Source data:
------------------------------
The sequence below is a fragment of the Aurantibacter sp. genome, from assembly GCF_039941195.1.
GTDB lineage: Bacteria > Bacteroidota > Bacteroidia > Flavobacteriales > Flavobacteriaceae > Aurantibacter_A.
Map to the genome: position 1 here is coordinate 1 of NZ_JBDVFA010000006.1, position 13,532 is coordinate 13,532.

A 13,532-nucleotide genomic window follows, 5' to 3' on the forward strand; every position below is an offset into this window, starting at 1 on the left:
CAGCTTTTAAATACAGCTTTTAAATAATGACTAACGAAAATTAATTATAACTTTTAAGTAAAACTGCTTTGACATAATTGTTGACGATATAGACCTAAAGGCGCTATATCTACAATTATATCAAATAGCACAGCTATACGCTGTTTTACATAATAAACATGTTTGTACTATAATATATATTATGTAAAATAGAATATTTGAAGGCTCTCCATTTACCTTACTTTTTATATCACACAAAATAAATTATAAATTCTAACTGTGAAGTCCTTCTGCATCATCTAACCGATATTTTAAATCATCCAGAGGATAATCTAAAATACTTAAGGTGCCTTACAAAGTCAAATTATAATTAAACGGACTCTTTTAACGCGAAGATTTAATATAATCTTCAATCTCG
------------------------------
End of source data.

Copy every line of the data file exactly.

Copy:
The sequence below is a fragment of the Aurantibacter sp. genome, from assembly GCF_039941195.1.
GTDB lineage: Bacteria > Bacteroidota > Bacteroidia > Flavobacteriales > Flavobacteriaceae > Aurantibacter_A.
Map to the genome: position 1 here is coordinate 1 of NZ_JBDVFA010000006.1, position 13,532 is coordinate 13,532.

A 13,532-nucleotide genomic window follows, 5' to 3' on the forward strand; every position below is an offset into this window, starting at 1 on the left:
CAGCTTTTAAATACAGCTTTTAAATAATGACTAACGAAAATTAATTATAACTTTTAAGTAAAACTGCTTTGACATAATTGTTGACGATATAGACCTAAAGGCGCTATATCTACAATTATATCAAATAGCACAGCTATACGCTGTTTTACATAATAAACATGTTTGTACTATAATATATATTATGTAAAATAGAATATTTGAAGGCTCTCCATTTACCTTACTTTTTATATCACACAAAATAAATTATAAATTCTAACTGTGAAGTCCTTCTGCATCATCTAACCGATATTTTAAATCATCCAGAGGATAATCTAAAATACTTAAGGTGCCTTACAAAGTCAAATTATAATTAAACGGACTCTTTTAACGCGAAGATTTAATATAATCTTCAATCTCG